Nursing is a vocational degree that develops your personal skills and a strong sense of professionalism, which are qualities valued by many employers
Jobs directly related to your degree include:
- Adult nurse
- Children's nurse
- Health visitor
- Learning disability nurse
- Mental health nurse
- Physician associate
Jobs where your degree would be useful include:
- Further education teacher
- Health service manager
- Higher education lecturer
- Play therapist
- Primary care graduate mental health worker
- Police officer
- Social worker
Remember that many employers accept applications from graduates with any degree subject, so don't restrict your thinking to the jobs listed here.
Related work experience in a clinical environment is strongly recommended if you want to work in the healthcare sector. As well as increasing your knowledge of the sector, it will allow you to make important contacts.
Volunteering, internships, part-time jobs and student projects can all help to improve key skills which are looked for by employers.
Working as a care worker or healthcare assistant, volunteering in a hospital or any other work experience that involves caring for others is good preparation. Visiting hospitals and talking directly to nurses about the role is also helpful.
Search for placements and find out more about work experience and internships.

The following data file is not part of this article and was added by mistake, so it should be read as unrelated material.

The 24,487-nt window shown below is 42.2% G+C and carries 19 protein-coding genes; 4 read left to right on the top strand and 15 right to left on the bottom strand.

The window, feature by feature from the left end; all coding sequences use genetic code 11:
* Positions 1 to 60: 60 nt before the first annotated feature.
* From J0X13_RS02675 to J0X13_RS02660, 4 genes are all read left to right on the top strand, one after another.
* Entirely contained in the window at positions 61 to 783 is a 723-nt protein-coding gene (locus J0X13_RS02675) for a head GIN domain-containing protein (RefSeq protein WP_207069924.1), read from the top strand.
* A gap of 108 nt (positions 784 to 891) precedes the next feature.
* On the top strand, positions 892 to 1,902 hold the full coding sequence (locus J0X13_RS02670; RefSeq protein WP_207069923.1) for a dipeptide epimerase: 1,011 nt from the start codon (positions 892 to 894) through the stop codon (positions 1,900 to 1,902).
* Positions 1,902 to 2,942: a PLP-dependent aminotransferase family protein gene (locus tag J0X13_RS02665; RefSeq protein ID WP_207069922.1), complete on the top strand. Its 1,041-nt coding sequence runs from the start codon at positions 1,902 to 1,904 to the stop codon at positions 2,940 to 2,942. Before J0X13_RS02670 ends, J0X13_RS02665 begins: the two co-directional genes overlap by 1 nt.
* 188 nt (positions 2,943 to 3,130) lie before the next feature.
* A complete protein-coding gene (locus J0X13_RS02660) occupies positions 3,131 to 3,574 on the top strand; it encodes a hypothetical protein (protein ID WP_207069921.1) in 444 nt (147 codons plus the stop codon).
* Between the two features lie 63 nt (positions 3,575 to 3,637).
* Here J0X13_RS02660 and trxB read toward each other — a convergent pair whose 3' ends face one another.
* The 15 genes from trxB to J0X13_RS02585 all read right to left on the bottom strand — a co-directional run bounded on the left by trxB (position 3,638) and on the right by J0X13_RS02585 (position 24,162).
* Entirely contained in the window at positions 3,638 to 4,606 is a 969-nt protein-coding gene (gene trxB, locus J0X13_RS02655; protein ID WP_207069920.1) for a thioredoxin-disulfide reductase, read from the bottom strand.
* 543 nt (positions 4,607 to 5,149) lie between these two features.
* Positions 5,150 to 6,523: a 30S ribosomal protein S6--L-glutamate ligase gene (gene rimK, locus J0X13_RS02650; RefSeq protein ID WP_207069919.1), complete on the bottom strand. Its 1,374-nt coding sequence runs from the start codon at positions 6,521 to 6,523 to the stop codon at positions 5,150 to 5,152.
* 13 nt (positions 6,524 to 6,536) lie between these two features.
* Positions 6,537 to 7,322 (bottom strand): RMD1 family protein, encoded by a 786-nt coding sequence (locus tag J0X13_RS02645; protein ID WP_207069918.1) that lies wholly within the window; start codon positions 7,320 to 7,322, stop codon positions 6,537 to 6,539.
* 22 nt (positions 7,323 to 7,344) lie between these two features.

Opportunities can be found with the following employers:
- the National Health Service (NHS);
- private sector clinics and hospitals;
- private sector healthcare providers that have been contracted to provide services to NHS patients;
- voluntary organisations;
- local authorities (for work in nursing and residential homes);
- schools and further and higher education institutions;
- prisons and the armed forces;
- private sector organisations such as leisure cruise companies and private nursing homes.
Skills for your CV
A degree in nursing gives you a range of professional and technical skills, including the ability to work as part of a multidisciplinary team and to support and advise patients and their families. You also develop the ability to assess, analyse, monitor and evaluate the care you deliver.
In more general terms, you gain skills and personal qualities sought by employers in a range of sectors. These include:
- organisation and time management;
- determination and tenacity;
- the ability to conduct research;
- problem-solving and decision-making skills.
A variety of post-registration courses are available. Graduate nurses can take Masters degrees in subjects such as advanced clinical practice and medical decision-making, as well as various other specialist subjects. Training can also be carried out to become an advanced nurse practitioner.
Some of these options will be offered by your employer as part of your post-registration education and practice (PREP) requirement. Some training may be offered through study days. Healthcare is constantly developing, and practising nurses need to keep up with technology, current issues and the changing needs of the population through ongoing training.
What do nursing graduates do?
Nursing is a vocational degree and the statistics reflect this with over 90% of graduates being in paid employment six months after graduating.
The vast majority of graduates are employed as nurses, while around one-in-ten are midwives.
|Working and studying||2.8|
|Type of work||Percentage|
|Caring and education work||0.8|
|Legal, social and welfare||0.8|
Find out what other graduates are doing six months after finishing their degrees in What Do Graduates Do?
Graduate destinations data from the Higher Education Statistics Agency.